Is an endless succession of replicas of the spectrum

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is an endless succession of replicas of the spectrum of the original signal, spaced by intervals of the sampling frequency ω = 2 π/T . The replicas can be removed easily by low-pass filtering. None of the original information is lost so long as the replicas do not overlap or alias onto one another. Overlap can be avoided so long as the sampling frequency is as great or greater than the total bandwidth of the signal, a number bounded by twice the maximum frequency component. This requirement defines the Nyquist sampling frequency ω s = 2 | ω | max . In practice, ideal low-pass filtering is impossible to implement, and oversampling at a rate above the Nyquist frequency is usually performed. ω Y( ω29 B 2 π/ T Figure 1.5: Illustration of the sampling theorem. The spectrum of the sampled signal is an endless succession of replicas of the original spectrum. To avoid frequency aliasing, the sampling theorem requires that B 2 π/T . 18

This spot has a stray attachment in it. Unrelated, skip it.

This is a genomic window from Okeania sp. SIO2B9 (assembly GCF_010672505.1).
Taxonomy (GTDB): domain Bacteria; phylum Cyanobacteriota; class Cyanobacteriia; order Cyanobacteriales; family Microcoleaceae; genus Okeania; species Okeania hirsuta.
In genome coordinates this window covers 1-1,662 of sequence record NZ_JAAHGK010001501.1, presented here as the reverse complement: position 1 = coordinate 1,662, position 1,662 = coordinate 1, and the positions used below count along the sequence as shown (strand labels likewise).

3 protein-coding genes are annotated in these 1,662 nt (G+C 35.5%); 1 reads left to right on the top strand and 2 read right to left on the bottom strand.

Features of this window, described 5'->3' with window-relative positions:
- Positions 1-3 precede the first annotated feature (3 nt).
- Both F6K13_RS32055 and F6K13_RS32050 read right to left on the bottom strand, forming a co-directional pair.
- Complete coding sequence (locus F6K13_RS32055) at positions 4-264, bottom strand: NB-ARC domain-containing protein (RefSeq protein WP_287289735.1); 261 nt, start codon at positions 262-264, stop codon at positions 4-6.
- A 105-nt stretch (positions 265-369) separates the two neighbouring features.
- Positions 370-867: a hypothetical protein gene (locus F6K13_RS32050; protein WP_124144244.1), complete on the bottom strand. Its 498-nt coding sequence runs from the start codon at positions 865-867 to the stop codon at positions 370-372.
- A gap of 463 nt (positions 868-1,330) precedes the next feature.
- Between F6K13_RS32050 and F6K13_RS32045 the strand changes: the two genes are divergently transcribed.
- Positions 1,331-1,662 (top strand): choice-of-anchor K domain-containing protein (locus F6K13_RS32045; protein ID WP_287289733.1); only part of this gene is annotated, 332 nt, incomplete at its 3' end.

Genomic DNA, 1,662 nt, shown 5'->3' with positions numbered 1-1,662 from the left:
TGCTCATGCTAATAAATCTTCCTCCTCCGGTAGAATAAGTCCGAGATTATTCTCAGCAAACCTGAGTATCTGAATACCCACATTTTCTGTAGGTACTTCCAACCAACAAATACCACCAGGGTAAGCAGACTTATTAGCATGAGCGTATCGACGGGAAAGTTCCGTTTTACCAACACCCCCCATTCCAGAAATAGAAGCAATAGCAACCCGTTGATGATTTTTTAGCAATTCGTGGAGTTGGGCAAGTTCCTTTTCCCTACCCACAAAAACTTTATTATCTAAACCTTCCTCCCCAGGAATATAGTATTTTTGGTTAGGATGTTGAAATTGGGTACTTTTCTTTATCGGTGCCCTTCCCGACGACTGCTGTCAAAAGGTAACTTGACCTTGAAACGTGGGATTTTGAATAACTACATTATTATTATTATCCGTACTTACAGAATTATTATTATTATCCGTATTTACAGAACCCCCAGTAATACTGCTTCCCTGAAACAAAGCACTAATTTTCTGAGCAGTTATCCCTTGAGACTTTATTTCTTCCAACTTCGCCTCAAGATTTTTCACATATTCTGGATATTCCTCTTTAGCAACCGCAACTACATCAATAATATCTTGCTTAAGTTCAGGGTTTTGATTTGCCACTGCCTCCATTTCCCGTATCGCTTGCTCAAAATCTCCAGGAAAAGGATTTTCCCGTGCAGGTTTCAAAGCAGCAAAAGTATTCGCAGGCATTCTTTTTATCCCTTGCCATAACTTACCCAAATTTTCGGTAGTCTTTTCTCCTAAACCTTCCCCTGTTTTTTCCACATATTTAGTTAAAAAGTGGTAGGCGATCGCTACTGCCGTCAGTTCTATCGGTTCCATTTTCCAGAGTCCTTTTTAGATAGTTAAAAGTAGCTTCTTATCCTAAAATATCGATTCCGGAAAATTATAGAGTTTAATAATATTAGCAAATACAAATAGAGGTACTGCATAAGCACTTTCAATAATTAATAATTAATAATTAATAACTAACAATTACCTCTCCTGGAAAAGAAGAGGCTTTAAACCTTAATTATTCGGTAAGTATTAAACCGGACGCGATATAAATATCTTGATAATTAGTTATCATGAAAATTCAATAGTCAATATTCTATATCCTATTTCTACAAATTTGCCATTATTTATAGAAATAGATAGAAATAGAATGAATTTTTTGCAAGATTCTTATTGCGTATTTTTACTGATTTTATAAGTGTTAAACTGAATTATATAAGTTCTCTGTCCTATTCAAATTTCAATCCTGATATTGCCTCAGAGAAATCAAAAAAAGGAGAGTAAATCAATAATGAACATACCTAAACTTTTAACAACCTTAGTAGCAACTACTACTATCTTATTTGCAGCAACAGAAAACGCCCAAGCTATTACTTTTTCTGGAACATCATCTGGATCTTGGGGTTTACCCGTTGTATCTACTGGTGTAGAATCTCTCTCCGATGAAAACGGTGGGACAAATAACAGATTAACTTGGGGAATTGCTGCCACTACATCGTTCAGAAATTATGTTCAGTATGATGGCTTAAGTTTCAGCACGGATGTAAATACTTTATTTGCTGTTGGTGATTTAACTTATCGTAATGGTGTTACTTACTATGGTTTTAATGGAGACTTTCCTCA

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Discrete Fourier Transform The sampling theorem implies a transformation between a discrete set of samples and a discrete set of Fourier ampli- tudes. The discrete Fourier transform (DFT) is defined by F m = N 1 summationdisplay n =0 f n e j 2 πnm/N , m = 0 , · · · ,N 1 f n = 1 N N 1 summationdisplay m =0 F m e j 2 πnm/N , n = 0 , · · · ,N 1 where the sequences F m and f n can be viewed as frequency- and time- domain representations of a periodic, band- limited sequence with period N . The two expressions follow immediately from the Fourier series formalism outlined earlier in this section, given discrete time sampling. Expedient computational means of evaluating the DFT, notably the fast Fourier transform or FFT, have existed for decades and are at the heart of many signal processing and display numerical codes. Most often, N is made to be a power of 2, although this is not strictly necessary. DFTs and FFTs in particular are in widespread use wherever spectral analysis is being performed. Offsetting their simplicity and efficiency is a serious pathology arising from the fact that time series in a great many real-world situations are not periodic. Power spectra computed using periodograms (algorithms for performing DFTs that assume the periodicity of the signal) suffer from artifacts as a result, and these may be severe and misleading. No choice of sample rate or sample length N can completely remedy the problem. The jump between the first and last sample in the sequential time series will function like a discontinuity upon analysis with a DFT, and artificial ringing will appear in the spectrum as a result. A non-periodic signal can be viewed as being excised from longer, periodic signal by means of multiplication by a gate function. The Fourier transform of a gate function is a sinc function. Consequently, the DFT spectrum reflects something like the convolution of the true F ( ω ) with a sinc function, producing both ringing and broadening. Artificial sidelobes down about -13.5 dB from the main lobe will accompany features in the spectrum, and these may be mistaken for actual frequency components of the signal.
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